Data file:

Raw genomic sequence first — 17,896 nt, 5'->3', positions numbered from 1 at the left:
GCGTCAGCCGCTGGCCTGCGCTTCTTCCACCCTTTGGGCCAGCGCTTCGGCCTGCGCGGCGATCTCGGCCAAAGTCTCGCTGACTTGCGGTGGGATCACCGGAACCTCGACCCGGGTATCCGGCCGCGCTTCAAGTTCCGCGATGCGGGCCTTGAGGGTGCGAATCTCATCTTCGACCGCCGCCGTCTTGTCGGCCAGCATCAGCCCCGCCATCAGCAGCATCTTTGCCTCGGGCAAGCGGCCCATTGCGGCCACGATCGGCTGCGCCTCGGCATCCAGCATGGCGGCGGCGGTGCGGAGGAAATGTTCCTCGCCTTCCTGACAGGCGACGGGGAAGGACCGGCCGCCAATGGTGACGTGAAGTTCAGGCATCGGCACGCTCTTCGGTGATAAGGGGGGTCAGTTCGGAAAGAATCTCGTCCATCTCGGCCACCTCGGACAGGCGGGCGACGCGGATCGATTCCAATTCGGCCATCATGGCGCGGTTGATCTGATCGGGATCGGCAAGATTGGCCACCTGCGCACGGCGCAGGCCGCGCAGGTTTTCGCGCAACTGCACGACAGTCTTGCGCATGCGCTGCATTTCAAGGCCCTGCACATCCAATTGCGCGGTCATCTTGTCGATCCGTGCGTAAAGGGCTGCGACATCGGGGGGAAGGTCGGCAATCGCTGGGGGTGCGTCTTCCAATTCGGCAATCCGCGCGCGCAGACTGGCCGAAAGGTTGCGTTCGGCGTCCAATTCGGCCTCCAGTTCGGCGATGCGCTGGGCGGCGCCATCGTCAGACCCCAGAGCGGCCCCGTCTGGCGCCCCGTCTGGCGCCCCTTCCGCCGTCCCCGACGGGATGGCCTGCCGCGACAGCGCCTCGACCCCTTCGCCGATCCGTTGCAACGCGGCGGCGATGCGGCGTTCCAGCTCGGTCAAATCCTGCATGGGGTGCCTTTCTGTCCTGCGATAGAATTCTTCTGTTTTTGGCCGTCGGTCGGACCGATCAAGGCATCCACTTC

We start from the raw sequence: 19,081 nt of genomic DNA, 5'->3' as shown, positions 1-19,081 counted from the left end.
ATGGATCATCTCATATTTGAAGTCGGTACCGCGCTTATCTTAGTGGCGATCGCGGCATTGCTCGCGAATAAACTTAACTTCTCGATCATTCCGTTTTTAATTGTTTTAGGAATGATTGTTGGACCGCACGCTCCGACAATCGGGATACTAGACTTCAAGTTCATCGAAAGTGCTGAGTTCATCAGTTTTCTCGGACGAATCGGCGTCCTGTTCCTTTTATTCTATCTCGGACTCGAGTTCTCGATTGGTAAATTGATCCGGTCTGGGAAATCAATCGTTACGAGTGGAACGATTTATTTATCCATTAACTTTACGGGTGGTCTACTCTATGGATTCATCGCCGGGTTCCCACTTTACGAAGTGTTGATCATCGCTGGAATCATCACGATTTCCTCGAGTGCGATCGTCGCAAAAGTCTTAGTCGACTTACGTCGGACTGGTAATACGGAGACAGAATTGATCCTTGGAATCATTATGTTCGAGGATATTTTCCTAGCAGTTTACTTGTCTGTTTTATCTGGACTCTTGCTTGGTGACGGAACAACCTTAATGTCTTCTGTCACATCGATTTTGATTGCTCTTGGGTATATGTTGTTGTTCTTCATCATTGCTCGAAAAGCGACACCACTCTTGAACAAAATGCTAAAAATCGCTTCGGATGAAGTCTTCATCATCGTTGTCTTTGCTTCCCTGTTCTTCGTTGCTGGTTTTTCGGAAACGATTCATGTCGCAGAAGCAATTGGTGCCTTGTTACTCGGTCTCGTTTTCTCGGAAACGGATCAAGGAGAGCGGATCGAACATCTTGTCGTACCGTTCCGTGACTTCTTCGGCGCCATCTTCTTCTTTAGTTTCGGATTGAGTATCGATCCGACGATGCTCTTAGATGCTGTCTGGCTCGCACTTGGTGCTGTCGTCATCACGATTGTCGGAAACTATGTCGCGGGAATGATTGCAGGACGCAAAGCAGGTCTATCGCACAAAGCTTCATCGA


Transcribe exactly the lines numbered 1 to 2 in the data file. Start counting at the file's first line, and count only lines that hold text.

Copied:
Raw genomic sequence first — 17,896 nt, 5'->3', positions numbered from 1 at the left:
GCGTCAGCCGCTGGCCTGCGCTTCTTCCACCCTTTGGGCCAGCGCTTCGGCCTGCGCGGCGATCTCGGCCAAAGTCTCGCTGACTTGCGGTGGGATCACCGGAACCTCGACCCGGGTATCCGGCCGCGCTTCAAGTTCCGCGATGCGGGCCTTGAGGGTGCGAATCTCATCTTCGACCGCCGCCGTCTTGTCGGCCAGCATCAGCCCCGCCATCAGCAGCATCTTTGCCTCGGGCAAGCGGCCCATTGCGGCCACGATCGGCTGCGCCTCGGCATCCAGCATGGCGGCGGCGGTGCGGAGGAAATGTTCCTCGCCTTCCTGACAGGCGACGGGGAAGGACCGGCCGCCAATGGTGACGTGAAGTTCAGGCATCGGCACGCTCTTCGGTGATAAGGGGGGTCAGTTCGGAAAGAATCTCGTCCATCTCGGCCACCTCGGACAGGCGGGCGACGCGGATCGATTCCAATTCGGCCATCATGGCGCGGTTGATCTGATCGGGATCGGCAAGATTGGCCACCTGCGCACGGCGCAGGCCGCGCAGGTTTTCGCGCAACTGCACGACAGTCTTGCGCATGCGCTGCATTTCAAGGCCCTGCACATCCAATTGCGCGGTCATCTTGTCGATCCGTGCGTAAAGGGCTGCGACATCGGGGGGAAGGTCGGCAATCGCTGGGGGTGCGTCTTCCAATTCGGCAATCCGCGCGCGCAGACTGGCCGAAAGGTTGCGTTCGGCGTCCAATTCGGCCTCCAGTTCGGCGATGCGCTGGGCGGCGCCATCGTCAGACCCCAGAGCGGCCCCGTCTGGCGCCCCGTCTGGCGCCCCTTCCGCCGTCCCCGACGGGATGGCCTGCCGCGACAGCGCCTCGACCCCTTCGCCGATCCGTTGCAACGCGGCGGCGATGCGGCGTTCCAGCTCGGTCAAATCCTGCATGGGGTGCCTTTCTGTCCTGCGATAGAATTCTTCTGTTTTTGGCCGTCGGTCGGACCGATCAAGGCATCCACTTC